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Was this Apple Tree Yard sex scene written by a sexually frustrated politician?

No mortal can resist the Chapel in the Crypt.

After much anticipation, the BBC’s Apple Tree Yard, an adaptation of Louise Doughty’s novel, aired last night. Newspapers had whispered excitedly over its opening sex scenes – the Sun exclaimed that this would be “the most explicit bonkbuster yet” (whatever that means), as the first episode would have more than five minutes of graphic sex throughout, in locations as varied as a toilet and an alleyway.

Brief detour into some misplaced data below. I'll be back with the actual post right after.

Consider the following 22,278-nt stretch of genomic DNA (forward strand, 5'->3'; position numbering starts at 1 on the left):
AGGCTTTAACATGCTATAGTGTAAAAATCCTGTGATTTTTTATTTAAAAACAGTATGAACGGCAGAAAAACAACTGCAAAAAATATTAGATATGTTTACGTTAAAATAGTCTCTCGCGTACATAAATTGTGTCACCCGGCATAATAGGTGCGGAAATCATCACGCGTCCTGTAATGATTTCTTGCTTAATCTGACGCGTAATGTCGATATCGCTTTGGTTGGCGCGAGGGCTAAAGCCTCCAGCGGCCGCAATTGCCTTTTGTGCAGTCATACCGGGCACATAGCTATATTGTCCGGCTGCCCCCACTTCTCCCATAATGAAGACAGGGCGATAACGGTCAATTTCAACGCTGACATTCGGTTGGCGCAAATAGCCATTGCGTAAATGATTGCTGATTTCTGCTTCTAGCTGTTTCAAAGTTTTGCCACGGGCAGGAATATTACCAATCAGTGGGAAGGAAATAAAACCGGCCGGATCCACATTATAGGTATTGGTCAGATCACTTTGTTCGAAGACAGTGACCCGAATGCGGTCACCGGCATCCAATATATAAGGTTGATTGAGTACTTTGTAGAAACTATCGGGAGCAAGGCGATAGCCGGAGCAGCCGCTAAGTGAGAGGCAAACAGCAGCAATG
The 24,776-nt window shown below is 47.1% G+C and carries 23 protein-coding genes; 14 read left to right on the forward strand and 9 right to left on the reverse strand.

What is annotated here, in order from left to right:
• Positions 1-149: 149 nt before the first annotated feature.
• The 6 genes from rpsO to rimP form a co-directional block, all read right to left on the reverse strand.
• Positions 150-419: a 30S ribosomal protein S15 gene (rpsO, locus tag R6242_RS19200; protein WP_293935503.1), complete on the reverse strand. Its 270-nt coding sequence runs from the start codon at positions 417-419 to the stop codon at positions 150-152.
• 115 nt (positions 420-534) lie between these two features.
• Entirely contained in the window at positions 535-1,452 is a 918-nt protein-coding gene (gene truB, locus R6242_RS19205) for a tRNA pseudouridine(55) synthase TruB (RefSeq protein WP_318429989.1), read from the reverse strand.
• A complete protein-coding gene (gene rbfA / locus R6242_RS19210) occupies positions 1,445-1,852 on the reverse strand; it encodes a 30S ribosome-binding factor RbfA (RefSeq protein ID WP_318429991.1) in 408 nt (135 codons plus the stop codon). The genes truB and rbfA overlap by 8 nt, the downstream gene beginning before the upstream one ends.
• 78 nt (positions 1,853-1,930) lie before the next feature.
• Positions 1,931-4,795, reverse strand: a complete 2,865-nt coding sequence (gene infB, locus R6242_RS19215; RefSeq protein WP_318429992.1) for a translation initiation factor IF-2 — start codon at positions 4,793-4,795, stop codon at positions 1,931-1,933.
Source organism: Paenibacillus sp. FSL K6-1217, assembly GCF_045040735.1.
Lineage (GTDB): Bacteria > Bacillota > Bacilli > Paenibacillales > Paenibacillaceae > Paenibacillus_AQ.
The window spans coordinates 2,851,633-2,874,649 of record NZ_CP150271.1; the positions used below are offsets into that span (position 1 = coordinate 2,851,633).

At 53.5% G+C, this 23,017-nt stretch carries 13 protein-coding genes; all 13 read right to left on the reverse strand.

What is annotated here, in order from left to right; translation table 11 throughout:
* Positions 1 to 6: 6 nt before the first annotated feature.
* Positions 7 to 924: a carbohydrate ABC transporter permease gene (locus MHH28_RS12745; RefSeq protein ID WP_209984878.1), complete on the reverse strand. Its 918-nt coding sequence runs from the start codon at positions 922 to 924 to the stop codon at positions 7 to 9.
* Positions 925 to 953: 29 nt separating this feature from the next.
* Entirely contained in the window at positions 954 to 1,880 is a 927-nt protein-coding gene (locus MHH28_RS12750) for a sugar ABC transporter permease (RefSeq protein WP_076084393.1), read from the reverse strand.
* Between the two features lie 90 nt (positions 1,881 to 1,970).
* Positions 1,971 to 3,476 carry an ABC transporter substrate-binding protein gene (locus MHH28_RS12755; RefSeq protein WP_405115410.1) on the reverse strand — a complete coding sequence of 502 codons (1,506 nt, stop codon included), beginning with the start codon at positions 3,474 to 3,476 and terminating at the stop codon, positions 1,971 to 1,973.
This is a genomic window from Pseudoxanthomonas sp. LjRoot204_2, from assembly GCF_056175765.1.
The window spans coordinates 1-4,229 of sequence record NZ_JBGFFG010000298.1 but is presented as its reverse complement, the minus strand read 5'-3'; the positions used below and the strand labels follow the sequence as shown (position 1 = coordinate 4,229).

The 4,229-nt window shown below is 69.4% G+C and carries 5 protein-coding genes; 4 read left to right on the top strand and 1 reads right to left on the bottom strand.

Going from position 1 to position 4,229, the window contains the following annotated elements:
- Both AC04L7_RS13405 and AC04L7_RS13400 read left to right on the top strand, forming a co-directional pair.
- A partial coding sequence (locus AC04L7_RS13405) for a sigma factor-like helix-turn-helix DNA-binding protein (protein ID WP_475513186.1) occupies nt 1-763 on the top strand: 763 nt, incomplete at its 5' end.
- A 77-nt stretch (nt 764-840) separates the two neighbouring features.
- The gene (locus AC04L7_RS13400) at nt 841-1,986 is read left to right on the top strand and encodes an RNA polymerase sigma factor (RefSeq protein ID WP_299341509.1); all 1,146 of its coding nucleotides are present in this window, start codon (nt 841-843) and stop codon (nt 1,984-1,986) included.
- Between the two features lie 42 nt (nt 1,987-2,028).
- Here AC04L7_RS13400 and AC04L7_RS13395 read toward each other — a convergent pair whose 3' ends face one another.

But the most toe-curling scenes of all occurred in a grander location – Westminster Palace. Dr Yvonne Carmichael (Emily Watson) meets a tall, dark and handsome stranger after giving evidence on genomes to the government (as all politics nerds know, there is nothing sexier than a select committee meeting.) What follows feels like the erotic fanfiction of a political hack who has spent far too much time at the Houses of Parliament.

They “run into each other” in the canteen, and flirt in Westminster Hall. Yvonne is about to leave - then our politico stranger brings out the big guns. Yep, the alpha move of all Westminster workers and tour guides. Here it comes.

Pow. No mortal can resist the Chapel in the Crypt. As he runs off to get the keys, Yvonne’s loser husband Gary texts her.